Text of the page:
Last Updated Sep 19, 2009 12:23 PM EDT
According to Godin, nonprofits exist to create change but actually "abhor" change. His proof? None of the top 100 Twitterers (according to Twitterholic's top 100) are nonprofits because Twitter is too "scary" for the direct-mail crowd.
No doubt, on the surface, it seems crazy that Ashton Kutcher and Kim Kardashian have more followers than any group looking to protect human rights or improve healthcare for the masses. But this metric doesn't prove anything. The celebrities and news organizations which dominate Twitter have wide fan bases. Nonprofits, on the other hand, are usually focused on solving local problems. Even the groups with global agendas work within coalitions fighting for the same cause. Therefore, no global warming group will hit Kutcher's numbers because there are many groups splitting the follow population.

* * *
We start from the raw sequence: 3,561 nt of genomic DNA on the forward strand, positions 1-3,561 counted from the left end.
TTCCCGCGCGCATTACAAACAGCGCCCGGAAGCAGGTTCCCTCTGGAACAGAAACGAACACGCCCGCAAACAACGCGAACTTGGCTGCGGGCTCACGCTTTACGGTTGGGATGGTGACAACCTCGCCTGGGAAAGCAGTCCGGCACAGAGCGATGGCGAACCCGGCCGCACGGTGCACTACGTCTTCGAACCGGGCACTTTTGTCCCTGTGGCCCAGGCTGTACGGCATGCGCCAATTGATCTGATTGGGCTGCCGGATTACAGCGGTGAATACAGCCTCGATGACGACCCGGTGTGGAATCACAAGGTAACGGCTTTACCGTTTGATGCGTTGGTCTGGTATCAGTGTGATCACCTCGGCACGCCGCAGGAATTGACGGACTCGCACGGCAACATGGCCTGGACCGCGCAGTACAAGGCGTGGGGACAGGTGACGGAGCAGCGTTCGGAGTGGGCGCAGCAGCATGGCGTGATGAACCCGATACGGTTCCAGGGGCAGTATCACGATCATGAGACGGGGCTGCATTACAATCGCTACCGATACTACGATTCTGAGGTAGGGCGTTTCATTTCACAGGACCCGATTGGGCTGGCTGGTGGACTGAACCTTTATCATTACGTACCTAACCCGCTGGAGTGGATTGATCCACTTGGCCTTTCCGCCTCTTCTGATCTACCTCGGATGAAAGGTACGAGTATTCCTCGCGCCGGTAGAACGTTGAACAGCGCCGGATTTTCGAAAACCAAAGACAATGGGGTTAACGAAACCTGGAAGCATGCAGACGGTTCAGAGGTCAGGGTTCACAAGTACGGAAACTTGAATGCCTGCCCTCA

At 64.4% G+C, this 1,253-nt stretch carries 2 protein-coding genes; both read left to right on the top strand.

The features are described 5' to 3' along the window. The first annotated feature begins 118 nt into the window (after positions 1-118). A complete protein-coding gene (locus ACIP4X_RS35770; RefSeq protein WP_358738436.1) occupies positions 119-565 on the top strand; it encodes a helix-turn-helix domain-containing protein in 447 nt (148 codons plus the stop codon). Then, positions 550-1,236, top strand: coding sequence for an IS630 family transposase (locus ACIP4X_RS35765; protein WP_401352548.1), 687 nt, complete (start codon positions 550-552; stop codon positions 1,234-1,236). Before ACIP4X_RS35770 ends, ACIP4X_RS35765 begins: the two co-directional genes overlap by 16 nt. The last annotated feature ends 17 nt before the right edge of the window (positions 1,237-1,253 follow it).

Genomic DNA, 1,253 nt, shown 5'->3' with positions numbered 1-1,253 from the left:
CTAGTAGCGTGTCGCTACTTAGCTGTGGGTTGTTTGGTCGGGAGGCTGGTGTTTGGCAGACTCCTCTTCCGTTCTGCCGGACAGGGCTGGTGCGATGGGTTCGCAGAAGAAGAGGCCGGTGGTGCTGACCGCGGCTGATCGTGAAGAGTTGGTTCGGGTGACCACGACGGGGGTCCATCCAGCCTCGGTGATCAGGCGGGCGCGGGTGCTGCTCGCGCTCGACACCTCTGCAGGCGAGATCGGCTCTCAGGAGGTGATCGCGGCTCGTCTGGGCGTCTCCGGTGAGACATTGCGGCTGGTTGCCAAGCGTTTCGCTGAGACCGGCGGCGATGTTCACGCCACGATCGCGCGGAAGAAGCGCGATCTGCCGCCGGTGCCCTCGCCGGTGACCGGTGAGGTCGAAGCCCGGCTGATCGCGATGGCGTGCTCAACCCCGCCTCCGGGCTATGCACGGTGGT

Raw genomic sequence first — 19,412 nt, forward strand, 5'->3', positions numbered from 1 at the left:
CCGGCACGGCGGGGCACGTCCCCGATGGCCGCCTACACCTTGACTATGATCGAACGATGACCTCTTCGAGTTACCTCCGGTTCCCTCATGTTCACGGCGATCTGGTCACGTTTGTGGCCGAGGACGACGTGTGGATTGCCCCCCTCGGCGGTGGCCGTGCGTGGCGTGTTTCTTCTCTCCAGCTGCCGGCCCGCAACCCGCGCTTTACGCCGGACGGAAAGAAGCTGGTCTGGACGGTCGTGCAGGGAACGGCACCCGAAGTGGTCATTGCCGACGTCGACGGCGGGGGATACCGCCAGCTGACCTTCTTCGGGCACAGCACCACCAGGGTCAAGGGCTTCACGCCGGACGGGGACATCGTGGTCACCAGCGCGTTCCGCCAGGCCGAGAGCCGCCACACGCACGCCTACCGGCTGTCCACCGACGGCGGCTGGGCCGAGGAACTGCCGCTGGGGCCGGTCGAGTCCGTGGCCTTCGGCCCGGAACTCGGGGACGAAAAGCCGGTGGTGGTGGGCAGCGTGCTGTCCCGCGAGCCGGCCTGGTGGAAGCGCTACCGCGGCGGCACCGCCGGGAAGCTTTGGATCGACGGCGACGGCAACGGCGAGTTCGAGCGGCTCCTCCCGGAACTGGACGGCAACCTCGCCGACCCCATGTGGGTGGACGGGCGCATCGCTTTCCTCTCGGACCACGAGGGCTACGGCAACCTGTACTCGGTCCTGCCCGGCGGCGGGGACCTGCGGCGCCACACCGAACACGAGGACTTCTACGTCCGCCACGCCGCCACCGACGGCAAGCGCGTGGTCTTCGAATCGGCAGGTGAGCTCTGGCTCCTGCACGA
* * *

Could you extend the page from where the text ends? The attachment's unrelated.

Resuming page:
Furthermore, most nonprofits do, in fact, "get" social media and have invested their resources to develop Twitter pages (one Twitter account is tracking more than 9000 nonprofits) and Facebook fan pages. Some groups like the Sierra Club have even launched their own social networks.
Finally, one last point needs to be made. Godin is wrong when he claims that social media tools are free and that nonprofits have the volunteer resources to build up these networks (but refuse because they don't want to give up control). Twitter may be free to use but it costs tons of time and money to craft a plan, develop these pages, train staff and monitor the community. And as Godin said, the goal of any nonprofit is to create change. If none of these "slacktivists" end up donating their time (in the real world) or money to the cause, then what's the point of having 100,000 virtual fans?
@Jeff De Cagna My oversight: here's the link to Seth Godin's original post.